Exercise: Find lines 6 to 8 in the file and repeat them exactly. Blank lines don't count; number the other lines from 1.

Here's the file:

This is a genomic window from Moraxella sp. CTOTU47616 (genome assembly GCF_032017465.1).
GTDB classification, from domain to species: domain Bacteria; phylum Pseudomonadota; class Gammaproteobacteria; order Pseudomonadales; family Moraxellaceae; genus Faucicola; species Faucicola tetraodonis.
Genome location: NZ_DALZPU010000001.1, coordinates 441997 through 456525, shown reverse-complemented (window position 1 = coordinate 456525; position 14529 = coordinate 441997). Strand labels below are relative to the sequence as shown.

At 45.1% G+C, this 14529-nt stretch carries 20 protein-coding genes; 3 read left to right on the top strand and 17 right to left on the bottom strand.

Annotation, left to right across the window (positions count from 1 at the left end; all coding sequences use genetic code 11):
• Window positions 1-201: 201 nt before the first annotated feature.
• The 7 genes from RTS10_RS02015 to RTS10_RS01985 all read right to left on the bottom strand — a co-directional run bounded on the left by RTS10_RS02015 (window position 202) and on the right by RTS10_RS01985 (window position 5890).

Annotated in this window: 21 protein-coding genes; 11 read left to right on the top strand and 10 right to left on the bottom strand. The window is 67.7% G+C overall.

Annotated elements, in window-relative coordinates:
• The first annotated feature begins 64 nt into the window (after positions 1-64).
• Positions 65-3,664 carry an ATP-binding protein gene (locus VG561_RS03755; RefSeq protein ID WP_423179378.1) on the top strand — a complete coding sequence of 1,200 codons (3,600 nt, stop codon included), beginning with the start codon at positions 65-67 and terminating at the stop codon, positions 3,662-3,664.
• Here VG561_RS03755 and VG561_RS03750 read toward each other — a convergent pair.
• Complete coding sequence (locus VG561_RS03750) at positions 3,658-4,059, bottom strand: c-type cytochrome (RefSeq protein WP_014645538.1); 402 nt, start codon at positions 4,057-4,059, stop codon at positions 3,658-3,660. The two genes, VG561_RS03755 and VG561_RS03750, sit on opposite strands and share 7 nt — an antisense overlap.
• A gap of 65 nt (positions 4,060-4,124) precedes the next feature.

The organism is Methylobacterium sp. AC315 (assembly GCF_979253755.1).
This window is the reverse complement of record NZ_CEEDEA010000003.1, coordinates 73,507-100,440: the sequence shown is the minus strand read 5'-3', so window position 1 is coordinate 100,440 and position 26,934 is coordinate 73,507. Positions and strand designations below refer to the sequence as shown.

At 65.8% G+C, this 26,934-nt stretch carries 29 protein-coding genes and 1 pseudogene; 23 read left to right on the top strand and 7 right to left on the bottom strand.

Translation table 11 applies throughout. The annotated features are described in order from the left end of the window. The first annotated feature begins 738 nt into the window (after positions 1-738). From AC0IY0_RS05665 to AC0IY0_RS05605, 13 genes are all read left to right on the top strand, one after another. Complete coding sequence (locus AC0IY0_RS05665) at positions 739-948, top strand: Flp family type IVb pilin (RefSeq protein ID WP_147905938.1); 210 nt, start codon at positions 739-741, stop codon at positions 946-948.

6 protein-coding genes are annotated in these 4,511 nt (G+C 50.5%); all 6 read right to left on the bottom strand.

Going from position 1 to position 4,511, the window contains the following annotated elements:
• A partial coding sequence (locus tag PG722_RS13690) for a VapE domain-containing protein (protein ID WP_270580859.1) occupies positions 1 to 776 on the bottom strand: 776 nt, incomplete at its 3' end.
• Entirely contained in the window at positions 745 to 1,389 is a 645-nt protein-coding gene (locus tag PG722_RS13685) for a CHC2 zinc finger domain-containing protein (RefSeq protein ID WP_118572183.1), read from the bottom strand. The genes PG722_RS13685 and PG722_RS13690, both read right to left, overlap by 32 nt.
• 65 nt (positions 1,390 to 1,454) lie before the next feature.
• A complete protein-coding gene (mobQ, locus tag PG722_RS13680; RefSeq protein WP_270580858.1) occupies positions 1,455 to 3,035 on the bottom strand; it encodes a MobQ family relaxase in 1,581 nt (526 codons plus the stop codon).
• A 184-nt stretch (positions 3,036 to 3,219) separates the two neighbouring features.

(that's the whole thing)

• Window positions 1-201: 201 nt before the first annotated feature.
• The 7 genes from RTS10_RS02015 to RTS10_RS01985 all read right to left on the bottom strand — a co-directional run bounded on the left by RTS10_RS02015 (window position 202) and on the right by RTS10_RS01985 (window position 5890).

Annotated in this window: 21 protein-coding genes; 11 read left to right on the top strand and 10 right to left on the bottom strand. The window is 67.7% G+C overall.